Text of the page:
There’s a problem we should flag before moving on. European and Japanese Outlander PHEVs are rocking a newer drivetrain, but supply concerns mean it’s not yet sold in Australia in this form. Disappointing.
Said updated Outlander PHEV swaps the current 2.0-litre four-cylinder petrol engine for a 2.4 unit for “higher torque, smoother operation and overall higher efficiency”. A new 13.8kWh battery pack (15 per cent bigger than before) and 66kW rear electric motor (10 per cent more powerful) have both been fitted too.
The hybrid all-wheel-drive system has gained Sport and Snow modes, supplementing the existing Normal and 4WD Lock modes that we’ll flag in a sec.
The Ioniq is about 400kg lighter than the more practical Outlander PHEV, giving Hyundai a major advantage.
The drivetrain comprises: a 77kW/147Nm 1.6-litre petrol engine; a single electric motor mounted at the front making 44.5kW and 170Nm; and a six-speed dual-clutch automatic transmission. The 360V lithium-ion battery pack has a 25 per cent smaller capacity than the Mitsi’s at 8.9kWh (25Ah).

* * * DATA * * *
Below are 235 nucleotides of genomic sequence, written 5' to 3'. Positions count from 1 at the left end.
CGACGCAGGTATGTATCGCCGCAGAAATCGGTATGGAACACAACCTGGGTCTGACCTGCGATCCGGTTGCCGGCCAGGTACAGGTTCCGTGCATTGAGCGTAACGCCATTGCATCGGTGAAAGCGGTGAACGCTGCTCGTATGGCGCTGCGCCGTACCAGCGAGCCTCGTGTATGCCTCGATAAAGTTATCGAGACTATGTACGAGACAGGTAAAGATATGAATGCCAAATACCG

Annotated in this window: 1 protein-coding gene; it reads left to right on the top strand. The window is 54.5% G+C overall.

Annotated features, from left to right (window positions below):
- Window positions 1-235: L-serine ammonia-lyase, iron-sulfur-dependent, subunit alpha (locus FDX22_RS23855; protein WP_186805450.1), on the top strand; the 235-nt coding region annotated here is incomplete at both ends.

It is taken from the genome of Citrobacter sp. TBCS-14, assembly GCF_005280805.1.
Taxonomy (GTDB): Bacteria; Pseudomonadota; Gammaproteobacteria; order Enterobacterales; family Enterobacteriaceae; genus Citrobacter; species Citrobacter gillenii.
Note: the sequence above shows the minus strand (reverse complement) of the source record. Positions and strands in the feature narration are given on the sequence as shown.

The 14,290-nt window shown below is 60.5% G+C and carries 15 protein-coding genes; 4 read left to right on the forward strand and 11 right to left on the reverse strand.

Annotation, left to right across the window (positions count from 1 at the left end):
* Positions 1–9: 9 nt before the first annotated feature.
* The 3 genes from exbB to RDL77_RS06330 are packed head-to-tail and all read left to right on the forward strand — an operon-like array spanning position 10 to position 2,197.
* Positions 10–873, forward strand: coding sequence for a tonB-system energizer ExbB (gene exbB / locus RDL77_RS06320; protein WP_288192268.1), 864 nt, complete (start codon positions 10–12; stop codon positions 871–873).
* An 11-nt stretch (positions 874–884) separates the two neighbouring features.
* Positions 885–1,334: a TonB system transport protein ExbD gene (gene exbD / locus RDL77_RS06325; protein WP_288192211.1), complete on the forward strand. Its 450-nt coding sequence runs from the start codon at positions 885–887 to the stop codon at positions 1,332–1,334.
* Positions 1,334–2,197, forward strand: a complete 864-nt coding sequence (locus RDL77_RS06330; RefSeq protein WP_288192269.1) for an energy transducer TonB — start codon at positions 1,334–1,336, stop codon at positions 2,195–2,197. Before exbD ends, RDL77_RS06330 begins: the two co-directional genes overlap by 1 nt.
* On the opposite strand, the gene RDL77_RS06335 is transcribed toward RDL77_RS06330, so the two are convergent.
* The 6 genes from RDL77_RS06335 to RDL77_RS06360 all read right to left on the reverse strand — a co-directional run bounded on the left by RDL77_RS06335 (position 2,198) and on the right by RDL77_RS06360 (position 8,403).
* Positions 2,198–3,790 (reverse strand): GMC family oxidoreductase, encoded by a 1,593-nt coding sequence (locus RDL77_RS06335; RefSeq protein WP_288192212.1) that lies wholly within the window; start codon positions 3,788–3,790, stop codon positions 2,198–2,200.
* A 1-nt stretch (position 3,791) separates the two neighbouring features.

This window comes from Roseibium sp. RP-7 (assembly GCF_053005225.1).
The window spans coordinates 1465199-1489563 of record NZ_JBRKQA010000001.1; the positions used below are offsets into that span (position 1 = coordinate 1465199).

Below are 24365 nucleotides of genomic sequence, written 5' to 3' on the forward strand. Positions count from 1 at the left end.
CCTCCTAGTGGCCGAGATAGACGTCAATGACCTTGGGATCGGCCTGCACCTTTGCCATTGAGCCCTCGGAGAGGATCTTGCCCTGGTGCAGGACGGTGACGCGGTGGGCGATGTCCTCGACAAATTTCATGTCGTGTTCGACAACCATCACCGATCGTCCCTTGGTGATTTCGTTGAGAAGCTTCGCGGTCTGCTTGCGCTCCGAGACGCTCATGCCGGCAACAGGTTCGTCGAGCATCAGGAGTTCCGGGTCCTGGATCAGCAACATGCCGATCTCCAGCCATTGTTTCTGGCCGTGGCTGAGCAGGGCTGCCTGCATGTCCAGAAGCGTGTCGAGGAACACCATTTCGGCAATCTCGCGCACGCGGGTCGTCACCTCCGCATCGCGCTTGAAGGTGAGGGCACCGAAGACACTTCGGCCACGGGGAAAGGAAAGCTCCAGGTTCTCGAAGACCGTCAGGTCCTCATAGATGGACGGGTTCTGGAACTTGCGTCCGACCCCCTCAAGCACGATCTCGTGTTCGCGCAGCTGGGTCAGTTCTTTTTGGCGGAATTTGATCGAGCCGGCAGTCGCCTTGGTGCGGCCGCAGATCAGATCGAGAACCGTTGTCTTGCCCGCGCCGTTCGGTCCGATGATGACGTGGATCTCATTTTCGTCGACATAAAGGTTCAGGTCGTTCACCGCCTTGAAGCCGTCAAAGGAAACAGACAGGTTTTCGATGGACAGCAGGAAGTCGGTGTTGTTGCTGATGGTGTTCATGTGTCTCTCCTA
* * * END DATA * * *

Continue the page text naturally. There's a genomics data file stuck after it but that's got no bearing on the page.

As with the Outlander, the Ioniq’s default driving set-up is a hybrid mode where the battery/motor duo do the bulk of the work while there’s plentiful charge, but even when the useable battery charge is at zero, the car retains enough to act as a ‘regular’ hybrid at low speeds, meaning some electric intervention is available. With no useable EV-only charge, we still averaged 4.4L/100km.
Also as with the Mitsubishi, you can watch a cool animation showing you what’s happening underneath and ahead of you in real time.
Hyundai claims a superior EV range to the Mitsubishi. Our dedicated EV Mode loop lasted 58km before the car reverted to hybrid drive, which is 5km shy of the factory claim. Again, pretty reasonable. However, unlike the Mitsubishi, under heavy throttle where the battery is being taxed the most, the Hyundai’s petrol engine will fire up briefly.